In this case, the accumulated value of the fold is the current subtree, although the term “accumulate” is a bit misleading in that we don’t make the dictionary bigger; we make it smaller by passing to a subtree.

The curious reader may notice that we have actually implemented a trie.

Reverse Polish Notation

Now, let’s reduce the source code needed for the dictionary tree. In Haskell, we’d have to write something like

dict = Branch ' ' (Branch 'E' ... ) (Branch 'T' ...)

Compared to the association list, we got rid of the dots '.' and dashes '-', they have been made implicit in the structure of our tree. But we still need a lot of parenthesis and applications of the Branch function.

A clever way to get rid of parenthesis is reverse polish notation, commonly used in stack-based languages. The idea is that a program in such a language is a sequence of instructions that pop and push values from a stack. For example,

1 2 +

is a program to calculate 1 plus 2. Reading from left to right, the first instruction is 1 which pushes the integer 1 onto the stack. The second instruction is 2, pushing 2 onto the stack. And finally, the instruction + pops the two topmost integers from the stack and pushes their sum onto the stack. This procedure is visualized as follows:

Execution of the stack-based program  1 2 +

To see how that eliminates the need for parenthesis, take a look the program

1 2 + 3 4 + +

which calculates the sum (1+2)+(3+4).

To build our dictionary tree, we are going to devise a very similar language. Instead of integers, the stack will store whole trees. In analogy to the numerals, there will be an instruction for pushing a Leaf onto the stack; and in analogy to +, there is going to be an instruction for applying the Branch constructor to the two topmost subtrees.

Here’s the program for building the tree, stored as a string:

program :: String
program = "__5__4H___3VS__F___2 UI__L__+_ R__P___1JWAE"
       ++ "__6__=B__/_XD__C__YKN__7_Z__QG__8_ __9__0 OMT "

Each character represents one instruction. The underscore '_' pushes a Leaf onto the stack while all the other character push a Branch tagged with the character in question onto the stack. The interpreter for this tiny programming language can be written using a simple left fold:

dict = interpret program
    interpret         = head . foldl exec []
    exec xs       '_' = Leaf         : xs    -- push Leaf
    exec (x:y:xs)  c  = Branch c y x : xs    -- combine subtrees

The stack xs is represented as a list of trees.


We have found a concise way to represent the morse code dictionary in source code, but cleverness does not end here. For instance, how about eliminating the tree entirely?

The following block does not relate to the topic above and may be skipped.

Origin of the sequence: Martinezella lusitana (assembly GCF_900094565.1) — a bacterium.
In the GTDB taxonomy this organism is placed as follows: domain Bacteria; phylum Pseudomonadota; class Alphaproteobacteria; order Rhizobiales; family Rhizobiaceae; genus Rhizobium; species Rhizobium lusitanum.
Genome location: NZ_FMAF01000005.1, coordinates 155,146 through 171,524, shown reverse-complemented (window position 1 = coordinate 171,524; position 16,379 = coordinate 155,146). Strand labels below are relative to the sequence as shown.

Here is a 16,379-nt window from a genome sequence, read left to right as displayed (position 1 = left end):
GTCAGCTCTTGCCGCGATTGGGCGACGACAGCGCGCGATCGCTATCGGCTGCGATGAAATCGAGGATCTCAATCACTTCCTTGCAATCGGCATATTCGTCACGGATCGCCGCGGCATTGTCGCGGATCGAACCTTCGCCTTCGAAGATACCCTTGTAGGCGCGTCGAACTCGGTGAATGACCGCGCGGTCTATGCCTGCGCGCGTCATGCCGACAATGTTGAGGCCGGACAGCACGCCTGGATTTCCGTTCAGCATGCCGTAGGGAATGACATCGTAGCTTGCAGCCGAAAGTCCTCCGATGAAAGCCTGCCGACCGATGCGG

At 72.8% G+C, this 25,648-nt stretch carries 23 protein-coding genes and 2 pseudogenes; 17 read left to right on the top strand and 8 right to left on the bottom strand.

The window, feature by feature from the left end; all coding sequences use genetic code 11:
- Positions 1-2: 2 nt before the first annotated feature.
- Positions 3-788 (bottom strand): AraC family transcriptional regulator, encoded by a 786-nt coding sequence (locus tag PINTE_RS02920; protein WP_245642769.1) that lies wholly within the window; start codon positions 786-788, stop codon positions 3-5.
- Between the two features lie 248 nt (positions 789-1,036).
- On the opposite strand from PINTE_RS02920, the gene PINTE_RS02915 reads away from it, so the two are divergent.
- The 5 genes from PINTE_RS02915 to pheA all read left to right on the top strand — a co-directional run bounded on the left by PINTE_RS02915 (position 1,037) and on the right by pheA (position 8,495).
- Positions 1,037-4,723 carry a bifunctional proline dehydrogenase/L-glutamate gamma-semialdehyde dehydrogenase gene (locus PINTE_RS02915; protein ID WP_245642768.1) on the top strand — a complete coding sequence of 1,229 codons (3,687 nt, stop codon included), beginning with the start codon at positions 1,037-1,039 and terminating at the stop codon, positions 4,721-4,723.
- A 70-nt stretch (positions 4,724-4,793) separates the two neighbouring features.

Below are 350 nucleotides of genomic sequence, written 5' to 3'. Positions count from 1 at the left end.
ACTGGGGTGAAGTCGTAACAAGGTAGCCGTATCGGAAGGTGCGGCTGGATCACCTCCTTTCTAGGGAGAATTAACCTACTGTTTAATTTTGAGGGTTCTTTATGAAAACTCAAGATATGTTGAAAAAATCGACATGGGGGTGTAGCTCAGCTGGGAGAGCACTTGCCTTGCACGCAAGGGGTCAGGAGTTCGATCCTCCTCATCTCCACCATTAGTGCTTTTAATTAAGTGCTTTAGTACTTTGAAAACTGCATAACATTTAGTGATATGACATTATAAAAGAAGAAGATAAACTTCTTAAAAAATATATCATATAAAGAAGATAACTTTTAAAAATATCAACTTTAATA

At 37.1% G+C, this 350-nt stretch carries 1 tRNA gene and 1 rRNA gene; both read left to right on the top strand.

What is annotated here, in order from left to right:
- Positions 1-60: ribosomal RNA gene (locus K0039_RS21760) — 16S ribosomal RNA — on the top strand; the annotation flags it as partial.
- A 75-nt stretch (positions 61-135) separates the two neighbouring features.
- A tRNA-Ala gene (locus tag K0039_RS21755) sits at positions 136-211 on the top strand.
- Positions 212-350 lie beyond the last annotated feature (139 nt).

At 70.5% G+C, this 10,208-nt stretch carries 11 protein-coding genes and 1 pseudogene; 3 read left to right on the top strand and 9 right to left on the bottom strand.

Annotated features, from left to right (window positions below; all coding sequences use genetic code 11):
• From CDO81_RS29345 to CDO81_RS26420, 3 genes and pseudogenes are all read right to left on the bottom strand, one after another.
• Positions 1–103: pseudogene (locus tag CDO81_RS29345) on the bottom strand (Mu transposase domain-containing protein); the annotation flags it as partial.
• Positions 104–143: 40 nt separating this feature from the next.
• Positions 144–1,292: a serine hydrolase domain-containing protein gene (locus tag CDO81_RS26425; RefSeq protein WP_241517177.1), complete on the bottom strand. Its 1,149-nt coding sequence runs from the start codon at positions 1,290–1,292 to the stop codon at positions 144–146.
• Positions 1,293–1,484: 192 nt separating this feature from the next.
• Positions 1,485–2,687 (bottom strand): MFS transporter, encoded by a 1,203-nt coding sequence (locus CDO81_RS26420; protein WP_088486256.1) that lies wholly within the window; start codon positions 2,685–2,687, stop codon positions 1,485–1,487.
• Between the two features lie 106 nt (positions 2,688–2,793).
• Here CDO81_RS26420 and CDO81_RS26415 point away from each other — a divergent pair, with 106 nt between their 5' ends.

Chopping trees

Call graph

More precisely, it seems wasteful to construct the dictionary tree by creating leaves and connecting branches only to deconstruct them again when decoding letters. Wouldn’t it be more efficient to interpret the morse code tree as a call graph rather than as a data structure Tree Char?

In other words, imagine say a function e corresponding to the node labeled ‘E’ in the tree, and working as follows:

e :: MorseCode -> Char
e ('.':ds) = i ds
e ('-':ds) = a ds
e []       = 'E'

If the next symbol is a dot or dash, we proceed with the functions i or a corresponding to 'I' and 'A' respectively. And in case we have already reached the end of the code, we know that we have decoded an 'E'. The functions i and a work just like e, except that they proceed with other letters; and the morse code tree becomes their call graph.

A combinator…

Now, writing all these functions by hand would be most error-prone and tedious, they all look the same. But abstracting repetitive patterns is exactly where functional programming shines; we are to devise a combinator that automates the boring parts of the code for us.

What does this combinator look like? Well, the non-boring parts are the letter it represents and the two follow-up functions, so these will be parameters:

combinator :: Char                   -- letter
           -> (MorseCode -> Char)    -- function for dot
           -> (MorseCode -> Char)    -- function for dash
           -> (MorseCode -> Char)    -- result function

That’s all we need; we can implement

combinator c x y = \code -> case code of
    '.':ds -> x ds
    '-':ds -> y ds
    []     -> c

which allows us to write

e = combinator 'E' i a
i = combinator 'I' s u
... etc ...


But wait, what have we done? The type signature of combinator looks exactly like that of

Branch :: Char         -- letter
       -> Tree Char    -- tree for dot